Meanwhile, I bought a book from TradeMe. It's called The Great Brain Robbery, and is essentially a book about teenagers and drugs, written from the perspective that drugs are a bad thing, and giving advice to both parents and young people on the hazards of drug use and ways of staying 'clean.'
Well, for a start, Tom Scott is one of the writers. I've always thought he was a smart cookie, able to see through a lot of bullshit and present a well-thought-out perspective. I don't necessarily agree with him, but I appreciate his viewpoint. Also, I know that in a lot of cases with my personal hobby horse, I'm preaching to the converted. This makes it very difficult for me to learn what The Other Side thinks, the way they argue, and what kind of information they're basing their opinions on.
I figure that if I'm going to come up with a well-rounded argument with which to attempt to change people's attitudes, I need to know what sort of things I'll be arguing against. There's a good chance there'll be lots of things I haven't thought of, and if I'm going to be realistic, I have to face the fact that the vast majority of people are on The Other Side - so I need to respect that viewpoint. In order to respect it, I have to know it, right? And I have absolutely no doubt that folks who are anti drug use have some very good, logical reasons for feeling that way.
Don't worry, I'm not about to roll over on this one. But the more information I have, the better I'll do in my
It was brought home to me yesterday in My Very First Tutorial. There were 12 people there, and when we were each asked to identify an issue that we felt was a social issue in need of policy, four other people identified various aspects of drug and alcohol abuse as an issue of interest to them, every single one of them in the negative. I felt it prudent not to start that debate at the very first tutorial, so I picked the level of interference by government in people's personal lives and the legislation of morality as my issue. Heh. Some of the younger people looked a bit confused at that, but interestingly, the tutor kept coming back to it as an example. Hmm..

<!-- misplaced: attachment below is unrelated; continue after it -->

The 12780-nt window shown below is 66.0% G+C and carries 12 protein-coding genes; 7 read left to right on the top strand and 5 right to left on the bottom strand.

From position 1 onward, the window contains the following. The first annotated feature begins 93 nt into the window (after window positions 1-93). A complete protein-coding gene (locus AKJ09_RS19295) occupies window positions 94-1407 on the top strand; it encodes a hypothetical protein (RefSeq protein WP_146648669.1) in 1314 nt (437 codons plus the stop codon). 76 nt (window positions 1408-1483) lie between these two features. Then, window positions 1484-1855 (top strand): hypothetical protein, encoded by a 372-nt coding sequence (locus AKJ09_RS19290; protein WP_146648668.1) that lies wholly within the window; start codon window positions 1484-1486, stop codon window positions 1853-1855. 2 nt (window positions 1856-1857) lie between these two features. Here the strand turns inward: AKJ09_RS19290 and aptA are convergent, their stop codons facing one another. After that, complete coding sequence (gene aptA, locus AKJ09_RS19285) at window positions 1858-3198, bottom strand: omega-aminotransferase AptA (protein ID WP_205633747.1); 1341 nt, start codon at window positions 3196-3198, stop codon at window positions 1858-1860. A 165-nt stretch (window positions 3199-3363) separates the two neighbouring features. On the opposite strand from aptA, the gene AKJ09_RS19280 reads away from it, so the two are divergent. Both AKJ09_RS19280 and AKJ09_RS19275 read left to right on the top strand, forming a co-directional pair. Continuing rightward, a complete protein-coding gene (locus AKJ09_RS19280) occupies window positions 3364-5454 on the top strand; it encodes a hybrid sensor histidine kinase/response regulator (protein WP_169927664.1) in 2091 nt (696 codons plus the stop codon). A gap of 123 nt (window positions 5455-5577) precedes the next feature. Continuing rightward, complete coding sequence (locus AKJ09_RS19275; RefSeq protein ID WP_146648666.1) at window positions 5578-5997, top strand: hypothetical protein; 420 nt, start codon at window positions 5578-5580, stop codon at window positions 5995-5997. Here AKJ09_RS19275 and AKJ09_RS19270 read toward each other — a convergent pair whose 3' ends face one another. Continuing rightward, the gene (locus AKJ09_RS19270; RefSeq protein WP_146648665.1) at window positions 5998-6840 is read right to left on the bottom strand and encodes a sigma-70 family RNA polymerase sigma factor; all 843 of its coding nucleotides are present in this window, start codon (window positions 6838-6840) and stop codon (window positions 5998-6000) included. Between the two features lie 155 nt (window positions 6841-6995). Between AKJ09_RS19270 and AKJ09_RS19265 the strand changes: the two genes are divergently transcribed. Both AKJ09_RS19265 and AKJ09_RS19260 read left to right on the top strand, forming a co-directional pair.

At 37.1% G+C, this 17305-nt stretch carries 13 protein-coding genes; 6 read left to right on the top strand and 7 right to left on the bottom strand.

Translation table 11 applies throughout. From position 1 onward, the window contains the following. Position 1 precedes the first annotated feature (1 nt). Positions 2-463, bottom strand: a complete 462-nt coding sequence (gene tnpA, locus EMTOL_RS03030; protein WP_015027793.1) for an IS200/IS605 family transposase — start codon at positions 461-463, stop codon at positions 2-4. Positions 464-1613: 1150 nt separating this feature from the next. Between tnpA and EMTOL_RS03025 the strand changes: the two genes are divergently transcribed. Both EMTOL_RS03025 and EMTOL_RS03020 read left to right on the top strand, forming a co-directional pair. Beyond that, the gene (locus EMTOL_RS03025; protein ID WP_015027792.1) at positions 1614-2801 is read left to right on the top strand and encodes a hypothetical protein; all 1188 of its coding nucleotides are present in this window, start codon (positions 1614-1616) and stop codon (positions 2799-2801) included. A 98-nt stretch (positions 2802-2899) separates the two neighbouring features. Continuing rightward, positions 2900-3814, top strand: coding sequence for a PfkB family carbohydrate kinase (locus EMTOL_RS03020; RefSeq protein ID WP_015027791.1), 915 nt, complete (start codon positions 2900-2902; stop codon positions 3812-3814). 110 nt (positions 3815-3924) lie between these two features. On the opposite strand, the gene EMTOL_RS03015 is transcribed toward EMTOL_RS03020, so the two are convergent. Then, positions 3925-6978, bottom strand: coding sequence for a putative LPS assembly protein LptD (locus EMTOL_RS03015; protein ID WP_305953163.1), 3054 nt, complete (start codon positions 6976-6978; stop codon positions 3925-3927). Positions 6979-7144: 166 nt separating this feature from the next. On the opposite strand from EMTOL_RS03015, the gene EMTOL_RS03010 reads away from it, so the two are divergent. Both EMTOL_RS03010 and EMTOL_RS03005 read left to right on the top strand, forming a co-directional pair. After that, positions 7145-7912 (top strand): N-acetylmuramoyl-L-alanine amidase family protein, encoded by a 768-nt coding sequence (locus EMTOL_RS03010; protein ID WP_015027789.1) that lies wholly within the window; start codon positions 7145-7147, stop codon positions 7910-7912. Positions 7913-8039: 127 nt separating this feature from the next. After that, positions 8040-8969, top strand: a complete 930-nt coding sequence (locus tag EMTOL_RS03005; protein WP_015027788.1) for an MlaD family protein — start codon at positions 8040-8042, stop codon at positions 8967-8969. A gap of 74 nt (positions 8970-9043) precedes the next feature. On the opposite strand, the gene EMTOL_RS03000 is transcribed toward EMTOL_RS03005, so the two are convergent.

It was also interesting the way everyone arranged themselves around the table, which was set out in a U shape. The four adult students all came in at random times but ended up sitting along one side, the furthest from the door. The young white people all ended up sitting with their backs to the door along the other side, and the three Pacific Island students all sat together at the end of the U.
I am curious to see if this is a repeating pattern. And if it is, whether I'll have the balls to mess with it by sitting in a different place each week.
Today, my heart goes out to xhile and his family. *much love*
Somebody please stop the large and pompously-arranged words from running through my brain. I need some frivolity catalysts. Please provide them kthxbye..